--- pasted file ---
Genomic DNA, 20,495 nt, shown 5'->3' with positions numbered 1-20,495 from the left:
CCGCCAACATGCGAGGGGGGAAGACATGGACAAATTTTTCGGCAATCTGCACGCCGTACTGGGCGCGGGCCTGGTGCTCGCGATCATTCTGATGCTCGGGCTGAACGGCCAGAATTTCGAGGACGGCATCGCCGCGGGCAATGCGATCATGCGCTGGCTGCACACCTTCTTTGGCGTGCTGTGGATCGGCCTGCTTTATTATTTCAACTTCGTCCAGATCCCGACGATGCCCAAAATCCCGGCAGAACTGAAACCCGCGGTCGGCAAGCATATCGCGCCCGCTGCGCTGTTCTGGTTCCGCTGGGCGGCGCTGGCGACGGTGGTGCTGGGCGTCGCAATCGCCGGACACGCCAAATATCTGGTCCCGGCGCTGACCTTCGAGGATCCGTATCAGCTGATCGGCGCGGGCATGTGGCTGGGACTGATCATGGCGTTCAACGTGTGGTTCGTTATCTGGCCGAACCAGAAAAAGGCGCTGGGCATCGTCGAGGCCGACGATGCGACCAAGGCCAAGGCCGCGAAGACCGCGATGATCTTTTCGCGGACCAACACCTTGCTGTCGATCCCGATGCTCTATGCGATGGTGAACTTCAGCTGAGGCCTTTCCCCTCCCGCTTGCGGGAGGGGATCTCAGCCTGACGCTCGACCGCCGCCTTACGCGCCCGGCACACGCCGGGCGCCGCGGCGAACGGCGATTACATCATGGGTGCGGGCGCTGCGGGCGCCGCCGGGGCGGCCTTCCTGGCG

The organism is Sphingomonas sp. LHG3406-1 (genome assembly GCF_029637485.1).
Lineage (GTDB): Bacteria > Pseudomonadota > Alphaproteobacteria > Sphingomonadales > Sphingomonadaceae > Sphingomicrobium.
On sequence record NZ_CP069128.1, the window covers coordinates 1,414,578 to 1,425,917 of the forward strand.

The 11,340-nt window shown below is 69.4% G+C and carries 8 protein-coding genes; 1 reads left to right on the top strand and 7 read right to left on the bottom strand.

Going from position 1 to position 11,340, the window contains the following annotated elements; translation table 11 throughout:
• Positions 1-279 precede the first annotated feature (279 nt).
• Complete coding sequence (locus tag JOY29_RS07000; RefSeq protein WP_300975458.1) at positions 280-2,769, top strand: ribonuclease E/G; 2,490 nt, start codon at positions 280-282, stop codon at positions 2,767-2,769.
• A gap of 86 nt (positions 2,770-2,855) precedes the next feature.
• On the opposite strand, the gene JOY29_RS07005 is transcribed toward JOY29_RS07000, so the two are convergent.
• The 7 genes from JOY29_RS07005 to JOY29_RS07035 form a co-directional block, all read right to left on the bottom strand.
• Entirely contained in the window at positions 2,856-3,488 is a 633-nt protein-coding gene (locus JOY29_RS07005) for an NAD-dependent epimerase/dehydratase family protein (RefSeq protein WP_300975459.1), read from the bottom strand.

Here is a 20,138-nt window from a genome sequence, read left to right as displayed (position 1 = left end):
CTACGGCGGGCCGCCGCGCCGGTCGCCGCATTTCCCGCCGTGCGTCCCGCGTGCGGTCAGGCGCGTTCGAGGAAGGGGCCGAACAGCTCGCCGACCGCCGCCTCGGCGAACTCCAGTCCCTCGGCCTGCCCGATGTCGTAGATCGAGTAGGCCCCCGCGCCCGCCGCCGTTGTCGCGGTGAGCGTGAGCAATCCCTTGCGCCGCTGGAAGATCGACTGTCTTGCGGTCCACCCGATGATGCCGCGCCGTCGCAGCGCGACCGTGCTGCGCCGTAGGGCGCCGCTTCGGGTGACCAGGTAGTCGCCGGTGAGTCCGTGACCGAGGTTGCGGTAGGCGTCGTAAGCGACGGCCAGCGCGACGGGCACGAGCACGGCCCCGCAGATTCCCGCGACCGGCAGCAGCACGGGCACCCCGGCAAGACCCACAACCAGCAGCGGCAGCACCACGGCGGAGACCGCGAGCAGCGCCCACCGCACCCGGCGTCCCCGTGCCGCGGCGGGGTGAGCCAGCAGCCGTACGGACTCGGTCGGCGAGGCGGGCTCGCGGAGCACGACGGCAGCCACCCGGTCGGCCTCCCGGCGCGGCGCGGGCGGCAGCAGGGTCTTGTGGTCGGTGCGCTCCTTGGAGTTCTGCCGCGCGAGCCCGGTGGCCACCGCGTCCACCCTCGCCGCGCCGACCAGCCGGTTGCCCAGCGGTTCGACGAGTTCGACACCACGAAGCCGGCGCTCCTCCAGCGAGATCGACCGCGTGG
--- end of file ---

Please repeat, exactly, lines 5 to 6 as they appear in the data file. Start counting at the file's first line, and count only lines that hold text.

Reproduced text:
On sequence record NZ_CP069128.1, the window covers coordinates 1,414,578 to 1,425,917 of the forward strand.

The 11,340-nt window shown below is 69.4% G+C and carries 8 protein-coding genes; 1 reads left to right on the top strand and 7 read right to left on the bottom strand.